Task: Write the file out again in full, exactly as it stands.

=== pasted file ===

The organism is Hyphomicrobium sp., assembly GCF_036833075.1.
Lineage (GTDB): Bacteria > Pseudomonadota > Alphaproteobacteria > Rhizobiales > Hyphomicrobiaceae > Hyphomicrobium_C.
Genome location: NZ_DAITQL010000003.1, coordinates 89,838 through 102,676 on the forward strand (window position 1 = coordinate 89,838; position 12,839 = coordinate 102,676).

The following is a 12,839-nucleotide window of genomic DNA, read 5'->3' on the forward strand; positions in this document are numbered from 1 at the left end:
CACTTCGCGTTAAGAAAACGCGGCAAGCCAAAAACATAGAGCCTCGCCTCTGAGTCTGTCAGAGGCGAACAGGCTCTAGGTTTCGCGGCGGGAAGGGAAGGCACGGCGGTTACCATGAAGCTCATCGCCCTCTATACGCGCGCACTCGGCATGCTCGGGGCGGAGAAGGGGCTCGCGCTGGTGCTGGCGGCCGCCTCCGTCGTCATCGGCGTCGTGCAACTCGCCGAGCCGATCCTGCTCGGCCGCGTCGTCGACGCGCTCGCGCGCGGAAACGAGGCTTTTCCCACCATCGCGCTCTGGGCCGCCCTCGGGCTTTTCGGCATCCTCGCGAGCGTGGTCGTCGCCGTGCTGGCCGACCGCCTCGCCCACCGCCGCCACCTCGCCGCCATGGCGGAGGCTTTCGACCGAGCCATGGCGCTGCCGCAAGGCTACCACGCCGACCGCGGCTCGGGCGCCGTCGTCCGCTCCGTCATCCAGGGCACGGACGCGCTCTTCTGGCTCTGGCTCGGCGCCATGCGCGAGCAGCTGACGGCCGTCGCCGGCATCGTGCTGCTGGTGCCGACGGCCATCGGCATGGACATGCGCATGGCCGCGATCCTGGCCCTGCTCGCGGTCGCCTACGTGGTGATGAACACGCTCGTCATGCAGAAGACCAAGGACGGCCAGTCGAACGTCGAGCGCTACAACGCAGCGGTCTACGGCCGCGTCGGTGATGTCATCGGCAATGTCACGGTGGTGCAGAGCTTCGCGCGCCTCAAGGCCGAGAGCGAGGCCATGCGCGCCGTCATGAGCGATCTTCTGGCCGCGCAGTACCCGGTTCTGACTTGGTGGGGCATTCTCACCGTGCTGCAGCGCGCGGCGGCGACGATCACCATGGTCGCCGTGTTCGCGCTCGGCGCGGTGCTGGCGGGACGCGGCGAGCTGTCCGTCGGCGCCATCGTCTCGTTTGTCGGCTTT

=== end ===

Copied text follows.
The organism is Hyphomicrobium sp., assembly GCF_036833075.1.
Lineage (GTDB): Bacteria > Pseudomonadota > Alphaproteobacteria > Rhizobiales > Hyphomicrobiaceae > Hyphomicrobium_C.
Genome location: NZ_DAITQL010000003.1, coordinates 89,838 through 102,676 on the forward strand (window position 1 = coordinate 89,838; position 12,839 = coordinate 102,676).

The following is a 12,839-nucleotide window of genomic DNA, read 5'->3' on the forward strand; positions in this document are numbered from 1 at the left end:
CACTTCGCGTTAAGAAAACGCGGCAAGCCAAAAACATAGAGCCTCGCCTCTGAGTCTGTCAGAGGCGAACAGGCTCTAGGTTTCGCGGCGGGAAGGGAAGGCACGGCGGTTACCATGAAGCTCATCGCCCTCTATACGCGCGCACTCGGCATGCTCGGGGCGGAGAAGGGGCTCGCGCTGGTGCTGGCGGCCGCCTCCGTCGTCATCGGCGTCGTGCAACTCGCCGAGCCGATCCTGCTCGGCCGCGTCGTCGACGCGCTCGCGCGCGGAAACGAGGCTTTTCCCACCATCGCGCTCTGGGCCGCCCTCGGGCTTTTCGGCATCCTCGCGAGCGTGGTCGTCGCCGTGCTGGCCGACCGCCTCGCCCACCGCCGCCACCTCGCCGCCATGGCGGAGGCTTTCGACCGAGCCATGGCGCTGCCGCAAGGCTACCACGCCGACCGCGGCTCGGGCGCCGTCGTCCGCTCCGTCATCCAGGGCACGGACGCGCTCTTCTGGCTCTGGCTCGGCGCCATGCGCGAGCAGCTGACGGCCGTCGCCGGCATCGTGCTGCTGGTGCCGACGGCCATCGGCATGGACATGCGCATGGCCGCGATCCTGGCCCTGCTCGCGGTCGCCTACGTGGTGATGAACACGCTCGTCATGCAGAAGACCAAGGACGGCCAGTCGAACGTCGAGCGCTACAACGCAGCGGTCTACGGCCGCGTCGGTGATGTCATCGGCAATGTCACGGTGGTGCAGAGCTTCGCGCGCCTCAAGGCCGAGAGCGAGGCCATGCGCGCCGTCATGAGCGATCTTCTGGCCGCGCAGTACCCGGTTCTGACTTGGTGGGGCATTCTCACCGTGCTGCAGCGCGCGGCGGCGACGATCACCATGGTCGCCGTGTTCGCGCTCGGCGCGGTGCTGGCGGGACGCGGCGAGCTGTCCGTCGGCGCCATCGTCTCGTTTGTCGGCTTT